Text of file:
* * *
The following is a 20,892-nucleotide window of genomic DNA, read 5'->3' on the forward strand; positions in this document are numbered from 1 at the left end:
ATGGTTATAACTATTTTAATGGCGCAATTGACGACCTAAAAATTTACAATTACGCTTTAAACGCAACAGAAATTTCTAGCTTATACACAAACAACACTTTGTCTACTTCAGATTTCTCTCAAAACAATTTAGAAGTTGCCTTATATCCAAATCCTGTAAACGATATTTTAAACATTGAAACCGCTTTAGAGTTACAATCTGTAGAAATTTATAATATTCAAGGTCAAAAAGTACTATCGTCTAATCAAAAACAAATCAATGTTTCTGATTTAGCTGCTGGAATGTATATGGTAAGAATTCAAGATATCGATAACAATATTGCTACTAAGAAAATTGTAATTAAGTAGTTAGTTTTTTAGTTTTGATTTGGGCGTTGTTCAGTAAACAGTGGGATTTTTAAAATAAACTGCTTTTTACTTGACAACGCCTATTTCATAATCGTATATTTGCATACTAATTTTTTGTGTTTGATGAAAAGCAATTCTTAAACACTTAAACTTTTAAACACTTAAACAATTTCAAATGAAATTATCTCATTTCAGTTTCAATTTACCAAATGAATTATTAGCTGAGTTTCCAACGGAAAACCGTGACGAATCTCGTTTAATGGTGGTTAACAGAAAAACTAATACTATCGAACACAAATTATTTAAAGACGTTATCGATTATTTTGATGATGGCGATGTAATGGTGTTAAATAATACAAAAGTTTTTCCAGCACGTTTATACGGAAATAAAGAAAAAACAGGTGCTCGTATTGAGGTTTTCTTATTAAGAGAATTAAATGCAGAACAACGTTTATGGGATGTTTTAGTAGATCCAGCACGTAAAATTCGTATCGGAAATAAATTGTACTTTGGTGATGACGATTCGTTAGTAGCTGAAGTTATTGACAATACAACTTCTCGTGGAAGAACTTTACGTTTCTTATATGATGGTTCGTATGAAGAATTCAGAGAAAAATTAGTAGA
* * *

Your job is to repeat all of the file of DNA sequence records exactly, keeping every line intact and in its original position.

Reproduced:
The following is a 20,892-nucleotide window of genomic DNA, read 5'->3' on the forward strand; positions in this document are numbered from 1 at the left end:
ATGGTTATAACTATTTTAATGGCGCAATTGACGACCTAAAAATTTACAATTACGCTTTAAACGCAACAGAAATTTCTAGCTTATACACAAACAACACTTTGTCTACTTCAGATTTCTCTCAAAACAATTTAGAAGTTGCCTTATATCCAAATCCTGTAAACGATATTTTAAACATTGAAACCGCTTTAGAGTTACAATCTGTAGAAATTTATAATATTCAAGGTCAAAAAGTACTATCGTCTAATCAAAAACAAATCAATGTTTCTGATTTAGCTGCTGGAATGTATATGGTAAGAATTCAAGATATCGATAACAATATTGCTACTAAGAAAATTGTAATTAAGTAGTTAGTTTTTTAGTTTTGATTTGGGCGTTGTTCAGTAAACAGTGGGATTTTTAAAATAAACTGCTTTTTACTTGACAACGCCTATTTCATAATCGTATATTTGCATACTAATTTTTTGTGTTTGATGAAAAGCAATTCTTAAACACTTAAACTTTTAAACACTTAAACAATTTCAAATGAAATTATCTCATTTCAGTTTCAATTTACCAAATGAATTATTAGCTGAGTTTCCAACGGAAAACCGTGACGAATCTCGTTTAATGGTGGTTAACAGAAAAACTAATACTATCGAACACAAATTATTTAAAGACGTTATCGATTATTTTGATGATGGCGATGTAATGGTGTTAAATAATACAAAAGTTTTTCCAGCACGTTTATACGGAAATAAAGAAAAAACAGGTGCTCGTATTGAGGTTTTCTTATTAAGAGAATTAAATGCAGAACAACGTTTATGGGATGTTTTAGTAGATCCAGCACGTAAAATTCGTATCGGAAATAAATTGTACTTTGGTGATGACGATTCGTTAGTAGCTGAAGTTATTGACAATACAACTTCTCGTGGAAGAACTTTACGTTTCTTATATGATGGTTCGTATGAAGAATTCAGAGAAAAATTAGTAGA